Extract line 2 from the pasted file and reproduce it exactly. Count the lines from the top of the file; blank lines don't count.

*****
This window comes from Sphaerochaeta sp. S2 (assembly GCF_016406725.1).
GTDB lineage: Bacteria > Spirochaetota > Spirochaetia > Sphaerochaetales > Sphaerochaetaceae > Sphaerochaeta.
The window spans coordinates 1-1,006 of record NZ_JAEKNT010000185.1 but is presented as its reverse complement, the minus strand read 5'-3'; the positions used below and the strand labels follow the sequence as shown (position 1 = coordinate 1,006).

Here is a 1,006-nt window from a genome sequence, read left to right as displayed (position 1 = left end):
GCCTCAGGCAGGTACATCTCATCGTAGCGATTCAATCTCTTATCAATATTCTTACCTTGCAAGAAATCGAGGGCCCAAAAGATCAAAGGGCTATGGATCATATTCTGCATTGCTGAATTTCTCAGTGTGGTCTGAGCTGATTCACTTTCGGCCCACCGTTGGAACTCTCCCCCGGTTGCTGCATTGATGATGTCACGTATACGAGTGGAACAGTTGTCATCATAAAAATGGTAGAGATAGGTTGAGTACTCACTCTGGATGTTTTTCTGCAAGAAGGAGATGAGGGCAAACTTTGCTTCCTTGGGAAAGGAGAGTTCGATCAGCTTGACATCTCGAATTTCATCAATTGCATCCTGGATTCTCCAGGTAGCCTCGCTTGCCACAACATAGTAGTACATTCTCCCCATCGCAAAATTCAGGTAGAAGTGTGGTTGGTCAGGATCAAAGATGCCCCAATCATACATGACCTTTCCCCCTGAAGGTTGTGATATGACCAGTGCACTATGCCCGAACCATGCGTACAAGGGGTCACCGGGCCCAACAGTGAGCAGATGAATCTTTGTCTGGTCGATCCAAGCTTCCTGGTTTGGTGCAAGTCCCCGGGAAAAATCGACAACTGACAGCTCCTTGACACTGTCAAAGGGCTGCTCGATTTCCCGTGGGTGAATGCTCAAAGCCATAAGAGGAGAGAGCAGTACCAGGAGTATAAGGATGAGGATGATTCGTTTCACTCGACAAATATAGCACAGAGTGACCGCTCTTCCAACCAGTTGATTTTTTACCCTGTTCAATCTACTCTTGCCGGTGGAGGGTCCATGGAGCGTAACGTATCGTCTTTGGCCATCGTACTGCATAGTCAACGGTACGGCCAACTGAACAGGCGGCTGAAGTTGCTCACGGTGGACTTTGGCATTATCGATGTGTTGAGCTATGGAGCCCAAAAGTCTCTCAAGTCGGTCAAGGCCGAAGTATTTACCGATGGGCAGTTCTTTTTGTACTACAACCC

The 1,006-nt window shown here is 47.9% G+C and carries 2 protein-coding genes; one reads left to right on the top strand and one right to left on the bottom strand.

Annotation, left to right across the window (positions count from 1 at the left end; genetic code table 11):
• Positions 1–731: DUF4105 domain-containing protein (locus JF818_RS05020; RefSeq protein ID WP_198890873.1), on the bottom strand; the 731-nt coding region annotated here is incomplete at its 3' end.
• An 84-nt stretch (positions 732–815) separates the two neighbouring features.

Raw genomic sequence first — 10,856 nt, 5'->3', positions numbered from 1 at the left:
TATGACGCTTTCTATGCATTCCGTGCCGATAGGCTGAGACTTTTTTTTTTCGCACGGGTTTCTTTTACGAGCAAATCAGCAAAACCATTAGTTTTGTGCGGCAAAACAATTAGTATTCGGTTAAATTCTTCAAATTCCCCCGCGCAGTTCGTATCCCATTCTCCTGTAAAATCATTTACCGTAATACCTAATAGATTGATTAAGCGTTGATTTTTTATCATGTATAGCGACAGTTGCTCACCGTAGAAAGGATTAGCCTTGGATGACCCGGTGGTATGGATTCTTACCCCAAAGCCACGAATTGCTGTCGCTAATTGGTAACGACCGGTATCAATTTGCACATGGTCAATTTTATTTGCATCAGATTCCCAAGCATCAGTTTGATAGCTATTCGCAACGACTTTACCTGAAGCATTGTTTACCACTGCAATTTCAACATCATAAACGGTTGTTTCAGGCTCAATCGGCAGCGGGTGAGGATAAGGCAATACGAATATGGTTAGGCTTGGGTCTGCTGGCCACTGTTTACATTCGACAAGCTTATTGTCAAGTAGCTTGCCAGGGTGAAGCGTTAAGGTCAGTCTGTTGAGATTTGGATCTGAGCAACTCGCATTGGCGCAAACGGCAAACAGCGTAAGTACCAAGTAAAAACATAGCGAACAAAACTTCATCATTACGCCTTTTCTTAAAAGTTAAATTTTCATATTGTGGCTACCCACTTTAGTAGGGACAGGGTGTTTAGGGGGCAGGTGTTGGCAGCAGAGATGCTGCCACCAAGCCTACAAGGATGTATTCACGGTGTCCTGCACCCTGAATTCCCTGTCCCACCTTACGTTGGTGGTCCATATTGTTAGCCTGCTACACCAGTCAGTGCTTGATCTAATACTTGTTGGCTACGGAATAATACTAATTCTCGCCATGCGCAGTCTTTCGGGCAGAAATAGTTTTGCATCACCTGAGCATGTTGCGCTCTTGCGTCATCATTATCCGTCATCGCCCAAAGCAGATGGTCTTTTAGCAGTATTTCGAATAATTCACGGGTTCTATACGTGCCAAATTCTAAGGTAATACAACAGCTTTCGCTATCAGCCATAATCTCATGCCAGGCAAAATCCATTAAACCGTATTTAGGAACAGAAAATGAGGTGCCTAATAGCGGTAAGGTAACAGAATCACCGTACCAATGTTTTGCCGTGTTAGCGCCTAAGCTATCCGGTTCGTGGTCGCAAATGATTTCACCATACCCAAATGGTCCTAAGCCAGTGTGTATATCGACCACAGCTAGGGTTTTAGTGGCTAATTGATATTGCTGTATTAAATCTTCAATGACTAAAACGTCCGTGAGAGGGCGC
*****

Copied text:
GTDB lineage: Bacteria > Spirochaetota > Spirochaetia > Sphaerochaetales > Sphaerochaetaceae > Sphaerochaeta.